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Open Access Research article

Children admitted to hospital following unintentional injury: perspectives of health service providers in Aotearoa/New Zealand

Shanthi Ameratunga1*, Sally Abel2, Sandar Tin Tin1, Lanuola Asiasiga3, Sharon Milne2 and Sue Crengle2

Author Affiliations

1 Section of Epidemiology & Biostatistics, School of Population Health, Faculty of Medical & Health Sciences, University of Auckland, Auckland, New Zealand

2 Te Kupenga Hauora Māori (Section of Māori Health), School of Population Health, Faculty of Medical & Health Sciences, University of Auckland, Auckland, New Zealand

3 The Centre for Social and Health Outcomes Research & Evaluation, Massey University, Auckland, New Zealand

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BMC Health Services Research 2010, 10:333  doi:10.1186/1472-6963-10-333

Published: 7 December 2010

Abstract

Background

Unintentional injuries are the leading cause of death and hospitalisation among New Zealand children, with indigenous Māori and ethnic minority Pacific children significantly over represented in these statistics. International research has shown that many children hospitalised for injury, as well as their families experience high levels of stress, and ethnic disparities in the quality of trauma care are not uncommon. The research on which this paper is based sought to identify key issues and concerns for New Zealand's multi-ethnic community following hospitalisation for childhood injury in order to inform efforts to improve the quality of trauma services. This paper reports on service providers' perspectives complementing previously published research on the experiences of families of injured children.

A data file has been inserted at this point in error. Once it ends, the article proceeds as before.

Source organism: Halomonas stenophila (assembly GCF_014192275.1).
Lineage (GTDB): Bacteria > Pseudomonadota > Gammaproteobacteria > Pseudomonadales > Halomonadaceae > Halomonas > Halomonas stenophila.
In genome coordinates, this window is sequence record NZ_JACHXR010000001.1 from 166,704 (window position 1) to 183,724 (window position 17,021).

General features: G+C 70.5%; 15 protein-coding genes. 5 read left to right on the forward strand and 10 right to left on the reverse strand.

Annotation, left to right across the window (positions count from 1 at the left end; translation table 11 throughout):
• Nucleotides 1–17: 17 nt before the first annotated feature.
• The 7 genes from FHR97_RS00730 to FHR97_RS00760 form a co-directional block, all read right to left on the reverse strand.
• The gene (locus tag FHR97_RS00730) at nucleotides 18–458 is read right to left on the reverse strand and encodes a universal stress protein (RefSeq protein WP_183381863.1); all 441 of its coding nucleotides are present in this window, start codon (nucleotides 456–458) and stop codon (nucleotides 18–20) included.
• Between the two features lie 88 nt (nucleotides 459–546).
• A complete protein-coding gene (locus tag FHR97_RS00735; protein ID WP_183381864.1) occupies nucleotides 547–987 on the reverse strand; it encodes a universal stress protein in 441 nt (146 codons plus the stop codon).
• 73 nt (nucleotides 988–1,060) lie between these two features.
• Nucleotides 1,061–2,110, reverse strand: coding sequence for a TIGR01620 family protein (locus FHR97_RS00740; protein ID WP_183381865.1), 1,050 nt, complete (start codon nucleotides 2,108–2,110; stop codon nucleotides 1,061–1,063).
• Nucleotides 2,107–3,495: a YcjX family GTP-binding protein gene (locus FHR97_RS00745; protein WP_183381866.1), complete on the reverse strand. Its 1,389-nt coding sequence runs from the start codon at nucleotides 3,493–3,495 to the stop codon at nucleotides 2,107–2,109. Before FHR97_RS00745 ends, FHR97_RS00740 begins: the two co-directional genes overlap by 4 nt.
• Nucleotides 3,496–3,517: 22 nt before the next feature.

Methods

A qualitative research design involving eleven in-depth individual interviews and three focus groups was used to elicit the views of 21 purposefully selected service provider key informants from a range of professional backgrounds involved in the care and support of injured children and their families in Auckland, New Zealand. Interviews were transcribed and data were analysed using thematic analysis.

Results

Key issues identified by service providers included limited ability to meet the needs of children with mild injuries, particularly their emotional needs; lack of psychological support for families; some issues related to Māori and Pacific family support services; lack of accessible and comprehensive information for children and families; poor staff continuity and coordination; and poor coordination of hospital and community services, including inadequacies in follow-up plans. There was considerable agreement between these issues and those identified by the participant families.

Conclusions

The identified issues and barriers indicate the need for interventions for service improvement at systemic, provider and patient levels. Of particular relevance are strategies that enable families to have better access to information, including culturally appropriate oral and written sources; improve communication amongst staff and between staff and families; and carefully developed discharge plans that provide care continuity across boundaries between hospital and community settings. Māori and Pacific family support services are important and need better resourcing and support from an organisational culture responsive to the needs of these populations.